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Father who suffered massive heart attack saved by mother and son
Wife was paramedic on duty, son was fireman who answered call
Kyle Barnett -   Jul 05, 2012

Henry and Louise Deist
Henry and Louise Deist

Louise Deist did not know the severity of her 56-year-old husband Henryís condition when he called her and said he was having trouble breathing.

"At that moment, I really didnít know," Louise said. "I thought maybe he was doing something outside and got overexerted. Thatís what I figured he was doing – got outside and overexerted."

Louise happened to be on duty at the time as an ambulance driver and paramedic for St. Charles Parish Hospital and her ambulance was the only unit available.

Louise said she began to worry when her husband did not answer his phone when they were en route to the familyís home in Des Allemands.

"I got a little bit more excited," Louise said. "Not exactly excited, but more concerned."

Louise called the first responders from the Paradis Volunteer Fire Department and within a few minutes met them at the home.

"Whenever we have a call that seems very critical we always try to get the fire department out," Louise said. "The volunteer firefighters were right there."

Included in the first responder team was Louise and Henryís 25-year-old son Joseph, a volunteer firefighter, who also answered the call.

In addition to Joseph, Henry introduced his other two sons, 28-year-old Christopher and 23-year-old Phillip, to public service through volunteer firefighting. Henry served at the Paradis Volunteer Fire Department for 18 years before becoming involved in the Des Allemands and Bayou Gauche Volunteer Fire Departmentís about a year ago.

Upon arriving at the Deist residence, Louise and Joseph found Henry unconscious.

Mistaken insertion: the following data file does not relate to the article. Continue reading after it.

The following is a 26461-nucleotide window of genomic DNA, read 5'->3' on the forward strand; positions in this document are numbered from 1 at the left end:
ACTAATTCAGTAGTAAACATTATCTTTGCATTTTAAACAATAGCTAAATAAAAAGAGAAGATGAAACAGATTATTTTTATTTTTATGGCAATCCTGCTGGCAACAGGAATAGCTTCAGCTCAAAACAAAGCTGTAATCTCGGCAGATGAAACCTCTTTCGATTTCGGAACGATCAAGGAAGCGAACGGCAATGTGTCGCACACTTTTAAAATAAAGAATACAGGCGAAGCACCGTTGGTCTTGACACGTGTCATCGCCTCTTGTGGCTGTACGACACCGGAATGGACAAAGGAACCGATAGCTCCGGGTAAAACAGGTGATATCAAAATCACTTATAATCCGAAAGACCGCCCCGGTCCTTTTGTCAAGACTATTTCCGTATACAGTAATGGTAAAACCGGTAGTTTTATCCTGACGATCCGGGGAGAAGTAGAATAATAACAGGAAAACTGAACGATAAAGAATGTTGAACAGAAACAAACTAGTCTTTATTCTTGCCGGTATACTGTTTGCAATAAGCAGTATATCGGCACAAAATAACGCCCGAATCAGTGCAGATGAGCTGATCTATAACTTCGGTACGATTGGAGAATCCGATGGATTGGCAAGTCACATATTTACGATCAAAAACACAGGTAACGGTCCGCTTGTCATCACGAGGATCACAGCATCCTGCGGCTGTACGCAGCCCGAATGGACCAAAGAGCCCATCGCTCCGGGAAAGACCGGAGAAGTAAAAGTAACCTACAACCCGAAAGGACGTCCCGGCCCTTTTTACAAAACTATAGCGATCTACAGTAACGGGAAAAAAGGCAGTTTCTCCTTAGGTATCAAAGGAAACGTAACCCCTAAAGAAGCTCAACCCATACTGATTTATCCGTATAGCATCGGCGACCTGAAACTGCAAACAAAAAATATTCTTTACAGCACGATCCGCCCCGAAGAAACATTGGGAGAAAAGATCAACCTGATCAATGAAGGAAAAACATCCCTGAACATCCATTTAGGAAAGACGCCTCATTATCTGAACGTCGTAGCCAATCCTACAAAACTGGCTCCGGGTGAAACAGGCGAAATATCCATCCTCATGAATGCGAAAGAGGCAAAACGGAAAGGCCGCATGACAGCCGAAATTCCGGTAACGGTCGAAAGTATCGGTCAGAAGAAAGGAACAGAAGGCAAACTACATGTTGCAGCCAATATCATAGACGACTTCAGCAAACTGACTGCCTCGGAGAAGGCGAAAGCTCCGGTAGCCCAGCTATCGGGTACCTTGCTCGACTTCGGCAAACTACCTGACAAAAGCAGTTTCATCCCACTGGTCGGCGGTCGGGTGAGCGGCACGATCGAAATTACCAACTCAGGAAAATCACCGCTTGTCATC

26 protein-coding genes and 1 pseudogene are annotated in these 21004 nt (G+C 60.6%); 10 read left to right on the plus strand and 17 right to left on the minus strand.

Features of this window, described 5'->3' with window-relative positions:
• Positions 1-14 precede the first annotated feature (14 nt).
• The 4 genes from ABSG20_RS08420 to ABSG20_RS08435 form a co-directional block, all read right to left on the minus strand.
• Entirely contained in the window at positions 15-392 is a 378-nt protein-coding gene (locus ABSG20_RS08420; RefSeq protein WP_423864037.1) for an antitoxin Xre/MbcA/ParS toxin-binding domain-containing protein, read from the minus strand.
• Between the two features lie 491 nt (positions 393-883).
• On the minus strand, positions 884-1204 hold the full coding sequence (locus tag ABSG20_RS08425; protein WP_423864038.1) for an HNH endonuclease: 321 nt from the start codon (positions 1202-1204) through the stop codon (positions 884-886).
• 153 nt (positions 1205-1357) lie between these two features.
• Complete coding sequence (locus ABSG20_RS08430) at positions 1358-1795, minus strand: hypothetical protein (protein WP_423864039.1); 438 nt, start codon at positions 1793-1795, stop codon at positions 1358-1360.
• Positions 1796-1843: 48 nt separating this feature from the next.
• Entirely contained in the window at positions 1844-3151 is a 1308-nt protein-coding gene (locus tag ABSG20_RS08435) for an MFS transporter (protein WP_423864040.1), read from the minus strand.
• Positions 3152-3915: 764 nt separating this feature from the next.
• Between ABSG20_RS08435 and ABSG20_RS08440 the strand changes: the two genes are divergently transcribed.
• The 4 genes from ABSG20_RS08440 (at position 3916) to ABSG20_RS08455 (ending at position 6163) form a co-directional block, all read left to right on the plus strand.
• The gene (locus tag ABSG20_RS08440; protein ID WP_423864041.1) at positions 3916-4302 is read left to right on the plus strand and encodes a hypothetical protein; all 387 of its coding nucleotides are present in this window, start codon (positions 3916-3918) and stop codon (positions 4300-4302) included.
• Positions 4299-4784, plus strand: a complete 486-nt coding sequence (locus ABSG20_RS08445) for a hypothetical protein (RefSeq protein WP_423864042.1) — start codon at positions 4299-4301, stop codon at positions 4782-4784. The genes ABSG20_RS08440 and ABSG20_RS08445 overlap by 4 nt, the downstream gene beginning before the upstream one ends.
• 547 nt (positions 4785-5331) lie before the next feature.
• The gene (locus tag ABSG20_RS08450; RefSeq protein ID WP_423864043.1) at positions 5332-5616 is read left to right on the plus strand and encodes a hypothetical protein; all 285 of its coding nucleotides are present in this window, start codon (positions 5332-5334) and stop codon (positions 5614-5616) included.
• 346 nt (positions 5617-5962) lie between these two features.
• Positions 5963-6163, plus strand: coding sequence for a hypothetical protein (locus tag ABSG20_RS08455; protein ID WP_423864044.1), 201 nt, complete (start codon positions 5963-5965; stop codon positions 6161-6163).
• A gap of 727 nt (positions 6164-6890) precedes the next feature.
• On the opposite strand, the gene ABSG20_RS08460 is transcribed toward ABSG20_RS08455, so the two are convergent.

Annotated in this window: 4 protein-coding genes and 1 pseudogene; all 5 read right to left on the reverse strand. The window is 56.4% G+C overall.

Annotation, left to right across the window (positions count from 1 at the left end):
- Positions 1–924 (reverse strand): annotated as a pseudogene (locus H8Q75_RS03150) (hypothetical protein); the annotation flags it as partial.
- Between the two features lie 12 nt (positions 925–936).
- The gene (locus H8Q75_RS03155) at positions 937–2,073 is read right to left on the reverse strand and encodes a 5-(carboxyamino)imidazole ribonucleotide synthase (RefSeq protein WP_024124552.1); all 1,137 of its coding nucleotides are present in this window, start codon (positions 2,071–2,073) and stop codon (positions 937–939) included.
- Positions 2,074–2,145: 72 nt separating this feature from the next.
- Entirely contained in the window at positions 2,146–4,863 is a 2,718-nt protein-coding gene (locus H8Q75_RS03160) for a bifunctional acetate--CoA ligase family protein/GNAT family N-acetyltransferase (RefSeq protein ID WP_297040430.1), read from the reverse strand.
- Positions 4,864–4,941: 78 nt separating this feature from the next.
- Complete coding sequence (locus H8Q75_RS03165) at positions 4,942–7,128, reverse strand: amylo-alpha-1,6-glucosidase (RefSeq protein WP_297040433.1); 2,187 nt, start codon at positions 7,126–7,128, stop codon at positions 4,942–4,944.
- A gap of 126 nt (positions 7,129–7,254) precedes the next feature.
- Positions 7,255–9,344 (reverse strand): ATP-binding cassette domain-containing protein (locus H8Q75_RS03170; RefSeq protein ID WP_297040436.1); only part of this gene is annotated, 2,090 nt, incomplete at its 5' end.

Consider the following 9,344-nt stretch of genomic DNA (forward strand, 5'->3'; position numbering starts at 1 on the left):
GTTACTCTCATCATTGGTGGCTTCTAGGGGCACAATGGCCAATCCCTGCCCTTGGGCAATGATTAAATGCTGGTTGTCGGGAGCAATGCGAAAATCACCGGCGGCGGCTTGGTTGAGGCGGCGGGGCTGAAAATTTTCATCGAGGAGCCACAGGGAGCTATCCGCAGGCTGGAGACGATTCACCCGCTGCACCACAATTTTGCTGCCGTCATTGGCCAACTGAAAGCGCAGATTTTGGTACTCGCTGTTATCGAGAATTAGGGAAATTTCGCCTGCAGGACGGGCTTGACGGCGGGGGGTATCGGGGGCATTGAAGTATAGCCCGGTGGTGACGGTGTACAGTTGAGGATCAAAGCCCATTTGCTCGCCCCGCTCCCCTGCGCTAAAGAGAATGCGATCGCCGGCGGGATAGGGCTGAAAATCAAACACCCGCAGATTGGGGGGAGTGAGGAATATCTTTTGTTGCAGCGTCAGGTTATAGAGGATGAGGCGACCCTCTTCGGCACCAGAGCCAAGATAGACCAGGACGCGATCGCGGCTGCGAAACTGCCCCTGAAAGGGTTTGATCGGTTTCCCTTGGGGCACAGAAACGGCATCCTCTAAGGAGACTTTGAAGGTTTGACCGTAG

"He was basically unresponsive, but breathing," Louise said.

Joseph got into the back of the ambulance with his father as Louise drove them to the hospital. Henryís heart had stopped beating and he quit breathing.

He had suffered a massive heart attack and a stroke.

"At first I didnít know what was going on and then I looked into the mirror and I saw the CPR going on," Louise said. "They went through CPR and some of the heart medication that they use for codes and got him back"

Despite a rapid emergency response time that Louise estimates took 15 minutes from the time Henry called until he was at the hospital, he was struggling to stay alive.

"If he had waited much longer to call it probably would have been a different result," Louise said.

Louise said Henry was stabilized against the odds, but remained in a coma.

"They (the doctors) werenít saying a whole lot at the time," Louise said. "The longer he stayed out the worse things would look, they said. They tried twice to bring him out of sedation and turn the vents off and twice they were unsuccessful."

Louise said Henry was in a coma for two weeks and that his doctors were uncertain what would happen to him, but that the outlook was not very good.

"His prognosis wasnít good," Louise said. "And then the next day he was awake."

Henry had again defied expectations by coming out of the coma.

"He kind of opened his eyes up on his own one day," Louise said. "When they took him off the vent it was really hard to talk after having a tube down your throat for fourteen days and they had to put a pump on him to help pump his heart."

Louise said Henry is still bed bound and doctors are working to determine his condition. Henry also suffered some memory loss due to the incident.

"I think heís just starting to piece things together as far as what happened," Louise said. "I donít think he is fully aware of how bad it has been."

Louise said Henry will likely be disabled for the rest of his life and will not be able to return to work.

"Itís going to be a long way towards recovery. We have healthcare insurance, but he has no disability insurance from work," Louise said. "They are telling me between I guess the time he gets the artificial device, whatever they decide to do, and the rehab heíll probably be in and out of the hospital for six to eight months."

The Deist family is preparing for a fundraiser in conjunction with the Des Allemands Volunteer Fire Department, which will be held on July 22. In the meantime those who would like to donate to the family can do so by visiting any Capital One branch and asking for the Benefit for Henry Deist.

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